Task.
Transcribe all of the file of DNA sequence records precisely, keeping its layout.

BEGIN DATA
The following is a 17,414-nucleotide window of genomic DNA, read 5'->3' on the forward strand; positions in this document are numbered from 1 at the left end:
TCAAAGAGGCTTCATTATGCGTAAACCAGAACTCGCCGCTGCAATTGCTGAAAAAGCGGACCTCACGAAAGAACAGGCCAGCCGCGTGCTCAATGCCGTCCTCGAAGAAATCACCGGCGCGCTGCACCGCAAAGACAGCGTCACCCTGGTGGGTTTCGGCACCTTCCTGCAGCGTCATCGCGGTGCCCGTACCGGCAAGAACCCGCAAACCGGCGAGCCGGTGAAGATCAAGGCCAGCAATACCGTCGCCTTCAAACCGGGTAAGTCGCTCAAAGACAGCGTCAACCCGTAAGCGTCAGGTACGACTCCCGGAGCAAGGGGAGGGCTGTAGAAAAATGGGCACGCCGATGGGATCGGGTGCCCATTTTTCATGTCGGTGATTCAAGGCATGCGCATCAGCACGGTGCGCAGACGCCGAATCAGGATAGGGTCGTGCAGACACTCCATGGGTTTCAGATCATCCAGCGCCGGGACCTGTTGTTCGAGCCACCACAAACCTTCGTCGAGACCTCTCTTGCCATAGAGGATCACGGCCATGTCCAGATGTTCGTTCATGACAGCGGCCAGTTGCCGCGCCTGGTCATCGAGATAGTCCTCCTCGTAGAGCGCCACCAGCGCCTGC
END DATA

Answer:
The following is a 17,414-nucleotide window of genomic DNA, read 5'->3' on the forward strand; positions in this document are numbered from 1 at the left end:
TCAAAGAGGCTTCATTATGCGTAAACCAGAACTCGCCGCTGCAATTGCTGAAAAAGCGGACCTCACGAAAGAACAGGCCAGCCGCGTGCTCAATGCCGTCCTCGAAGAAATCACCGGCGCGCTGCACCGCAAAGACAGCGTCACCCTGGTGGGTTTCGGCACCTTCCTGCAGCGTCATCGCGGTGCCCGTACCGGCAAGAACCCGCAAACCGGCGAGCCGGTGAAGATCAAGGCCAGCAATACCGTCGCCTTCAAACCGGGTAAGTCGCTCAAAGACAGCGTCAACCCGTAAGCGTCAGGTACGACTCCCGGAGCAAGGGGAGGGCTGTAGAAAAATGGGCACGCCGATGGGATCGGGTGCCCATTTTTCATGTCGGTGATTCAAGGCATGCGCATCAGCACGGTGCGCAGACGCCGAATCAGGATAGGGTCGTGCAGACACTCCATGGGTTTCAGATCATCCAGCGCCGGGACCTGTTGTTCGAGCCACCACAAACCTTCGTCGAGACCTCTCTTGCCATAGAGGATCACGGCCATGTCCAGATGTTCGTTCATGACAGCGGCCAGTTGCCGCGCCTGGTCATCGAGATAGTCCTCCTCGTAGAGCGCCACCAGCGCCTGC